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When Phil Lucas's daddy jumped a train in Alabama in October of 1946 heading to St. Louis for the National League playoff between the Cardinals and Dodgers, he couldn't have known that his escapade would have long-term repercussions for his unborn son.
The Cardinals beat the Dodgers 4-2 that fall afternoon, and two days later they wrapped up the NL pennant by thumping Brooklyn 8-4 in the best two-of-three playoff.
Although Lucas, a history professor at Cornell College in Mt. Vernon, Iowa, grew up outside of Philadelphia, listening to his father talk about that 1946 playoff resulted in Phil becoming a lifelong Cardinal fan.
Not only that, Lucas has had a passion for the game's origins, history and role in American society almost as long as he's cheered for the Redbirds. Lucas's expertise is American history from colonial times through Reconstruction, but he's managed to share his love of baseball by offering a course, Baseball: The American Game, once every three years since 1984.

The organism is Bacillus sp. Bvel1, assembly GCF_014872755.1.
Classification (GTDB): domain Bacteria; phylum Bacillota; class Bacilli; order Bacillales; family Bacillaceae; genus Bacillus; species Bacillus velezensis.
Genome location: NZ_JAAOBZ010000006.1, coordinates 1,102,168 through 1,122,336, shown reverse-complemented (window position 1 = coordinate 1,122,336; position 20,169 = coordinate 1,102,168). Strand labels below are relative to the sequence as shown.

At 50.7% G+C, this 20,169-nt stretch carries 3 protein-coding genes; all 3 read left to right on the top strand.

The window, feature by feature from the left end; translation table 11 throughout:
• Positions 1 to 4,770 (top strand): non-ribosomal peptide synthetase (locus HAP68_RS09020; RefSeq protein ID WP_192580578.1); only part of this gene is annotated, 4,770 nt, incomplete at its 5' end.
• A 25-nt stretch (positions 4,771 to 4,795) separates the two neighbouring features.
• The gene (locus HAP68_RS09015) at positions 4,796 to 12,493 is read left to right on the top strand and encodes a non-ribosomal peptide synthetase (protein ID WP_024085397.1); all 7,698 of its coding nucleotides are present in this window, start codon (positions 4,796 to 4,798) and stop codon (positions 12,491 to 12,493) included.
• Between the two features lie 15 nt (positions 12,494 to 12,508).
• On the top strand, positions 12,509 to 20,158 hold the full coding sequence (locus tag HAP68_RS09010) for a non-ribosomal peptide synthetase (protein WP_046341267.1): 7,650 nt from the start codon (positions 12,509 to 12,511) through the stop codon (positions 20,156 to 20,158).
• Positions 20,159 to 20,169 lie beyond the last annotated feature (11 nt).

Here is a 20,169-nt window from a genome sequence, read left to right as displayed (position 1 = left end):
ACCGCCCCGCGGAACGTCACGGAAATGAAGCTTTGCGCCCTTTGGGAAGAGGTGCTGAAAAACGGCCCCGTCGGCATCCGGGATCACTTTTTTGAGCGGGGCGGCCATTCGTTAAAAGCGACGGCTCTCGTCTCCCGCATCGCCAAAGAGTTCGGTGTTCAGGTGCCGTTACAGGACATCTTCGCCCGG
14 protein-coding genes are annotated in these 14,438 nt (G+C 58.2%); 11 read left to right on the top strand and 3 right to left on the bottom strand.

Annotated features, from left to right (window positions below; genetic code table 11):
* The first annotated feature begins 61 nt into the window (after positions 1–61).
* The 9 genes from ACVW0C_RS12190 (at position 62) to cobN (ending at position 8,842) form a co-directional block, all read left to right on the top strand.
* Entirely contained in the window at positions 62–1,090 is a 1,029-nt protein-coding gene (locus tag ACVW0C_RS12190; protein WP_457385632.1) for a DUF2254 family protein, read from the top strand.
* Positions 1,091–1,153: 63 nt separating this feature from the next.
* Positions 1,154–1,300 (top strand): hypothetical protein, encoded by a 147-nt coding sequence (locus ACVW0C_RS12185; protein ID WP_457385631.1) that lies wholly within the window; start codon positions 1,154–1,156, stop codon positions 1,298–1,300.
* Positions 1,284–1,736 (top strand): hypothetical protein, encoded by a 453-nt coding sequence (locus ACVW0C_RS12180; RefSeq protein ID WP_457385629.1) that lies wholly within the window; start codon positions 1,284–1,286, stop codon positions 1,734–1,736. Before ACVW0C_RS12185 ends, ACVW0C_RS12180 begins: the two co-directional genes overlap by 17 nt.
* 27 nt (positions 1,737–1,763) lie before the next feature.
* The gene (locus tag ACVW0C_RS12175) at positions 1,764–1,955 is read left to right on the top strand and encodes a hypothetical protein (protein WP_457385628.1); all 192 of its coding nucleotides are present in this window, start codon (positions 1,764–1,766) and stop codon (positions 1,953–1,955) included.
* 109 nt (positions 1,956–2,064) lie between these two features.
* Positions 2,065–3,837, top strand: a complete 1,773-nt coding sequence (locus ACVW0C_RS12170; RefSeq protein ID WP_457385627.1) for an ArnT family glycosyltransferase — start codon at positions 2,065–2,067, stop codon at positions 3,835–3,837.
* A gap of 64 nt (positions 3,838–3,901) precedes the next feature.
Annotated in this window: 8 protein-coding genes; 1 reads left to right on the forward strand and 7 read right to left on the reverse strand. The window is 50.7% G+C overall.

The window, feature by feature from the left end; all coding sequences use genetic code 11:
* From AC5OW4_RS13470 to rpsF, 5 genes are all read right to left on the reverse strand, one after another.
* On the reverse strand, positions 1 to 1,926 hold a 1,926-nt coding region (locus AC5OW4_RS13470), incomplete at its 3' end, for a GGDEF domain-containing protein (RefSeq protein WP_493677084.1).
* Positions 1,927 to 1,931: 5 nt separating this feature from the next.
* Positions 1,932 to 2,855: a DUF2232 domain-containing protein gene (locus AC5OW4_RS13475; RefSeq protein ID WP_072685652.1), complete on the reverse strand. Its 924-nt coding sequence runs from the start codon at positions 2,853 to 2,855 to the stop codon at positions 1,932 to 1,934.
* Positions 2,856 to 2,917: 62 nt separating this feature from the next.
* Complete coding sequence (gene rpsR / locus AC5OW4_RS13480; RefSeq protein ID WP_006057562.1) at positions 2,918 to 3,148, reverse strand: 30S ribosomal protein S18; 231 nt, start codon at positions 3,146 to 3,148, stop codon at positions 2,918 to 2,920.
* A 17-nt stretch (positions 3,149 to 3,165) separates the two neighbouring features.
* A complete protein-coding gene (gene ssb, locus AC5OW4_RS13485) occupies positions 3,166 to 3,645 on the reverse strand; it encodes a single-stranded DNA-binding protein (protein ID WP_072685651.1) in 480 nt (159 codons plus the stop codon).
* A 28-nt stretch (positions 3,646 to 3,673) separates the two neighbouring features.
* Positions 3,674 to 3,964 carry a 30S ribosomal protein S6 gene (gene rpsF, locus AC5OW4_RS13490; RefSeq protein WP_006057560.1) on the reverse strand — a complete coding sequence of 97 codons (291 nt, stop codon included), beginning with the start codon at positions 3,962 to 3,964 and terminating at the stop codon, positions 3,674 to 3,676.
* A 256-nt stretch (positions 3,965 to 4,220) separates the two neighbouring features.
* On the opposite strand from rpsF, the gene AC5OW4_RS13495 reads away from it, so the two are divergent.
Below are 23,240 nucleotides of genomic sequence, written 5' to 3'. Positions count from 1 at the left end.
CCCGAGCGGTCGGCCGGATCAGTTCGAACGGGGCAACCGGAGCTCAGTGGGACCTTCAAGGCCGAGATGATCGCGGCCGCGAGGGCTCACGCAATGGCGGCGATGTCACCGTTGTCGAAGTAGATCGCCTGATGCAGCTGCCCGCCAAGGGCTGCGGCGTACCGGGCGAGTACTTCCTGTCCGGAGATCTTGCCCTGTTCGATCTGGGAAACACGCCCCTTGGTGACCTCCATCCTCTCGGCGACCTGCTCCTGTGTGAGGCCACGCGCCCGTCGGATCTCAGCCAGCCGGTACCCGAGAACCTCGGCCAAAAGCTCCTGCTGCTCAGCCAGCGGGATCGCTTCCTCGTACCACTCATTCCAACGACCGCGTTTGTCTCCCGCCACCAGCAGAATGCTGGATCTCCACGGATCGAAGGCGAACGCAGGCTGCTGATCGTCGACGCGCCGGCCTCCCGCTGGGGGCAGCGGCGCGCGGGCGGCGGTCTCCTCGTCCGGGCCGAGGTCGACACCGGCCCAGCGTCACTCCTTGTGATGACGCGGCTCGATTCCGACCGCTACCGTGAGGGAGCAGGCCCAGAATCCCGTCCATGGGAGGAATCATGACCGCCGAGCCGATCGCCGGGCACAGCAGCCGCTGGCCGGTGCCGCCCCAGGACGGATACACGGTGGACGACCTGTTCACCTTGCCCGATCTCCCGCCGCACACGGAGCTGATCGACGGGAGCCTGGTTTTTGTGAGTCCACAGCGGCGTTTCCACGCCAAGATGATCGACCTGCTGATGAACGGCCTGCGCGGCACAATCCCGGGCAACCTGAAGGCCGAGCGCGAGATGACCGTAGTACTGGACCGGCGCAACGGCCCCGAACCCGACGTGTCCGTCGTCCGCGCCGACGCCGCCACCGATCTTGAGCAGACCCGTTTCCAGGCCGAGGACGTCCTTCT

Photo courtesy of Cornell College"It's fully enrolled," he told me last week.
Lucas was in Chicago leading a two-day mini-course for Cornell alumni billed as The History of Baseball. I attended the small (enrollment 1,200) Midwestern college my freshman year, although my brother is a graduate. So together we joined four alums from the '60s along with a mix of other alumni including three members of the Class of 2013.
Included in the curriculum was a trip to Wrigley Field last Thursday to watch the Cubs complete their three-game sweep of the White Sox. I spent most of the afternoon looking at a post with the number "236" painted on it, which obscured my view of the pitcher.
That's the bad news.
The good news is that I never saw Jake Peavy release one pitch in his four-inning, six-run outing which included serving up a grand slam homer to opposing pitcher Travis Wood in the Sox 8-3 embarrassment. More about our woeful athletes in a moment, but let's first talk about the far more interesting information that Lucas shared.
Pinpointing the "invention" of baseball is a tricky business, and chances are that Abner Doubleday was far from the icon who molded the rules and regulations of the game. Lucas reminded us that "we know that the Egyptians had bat and ball games," and similar recreation was practiced throughout Medieval times.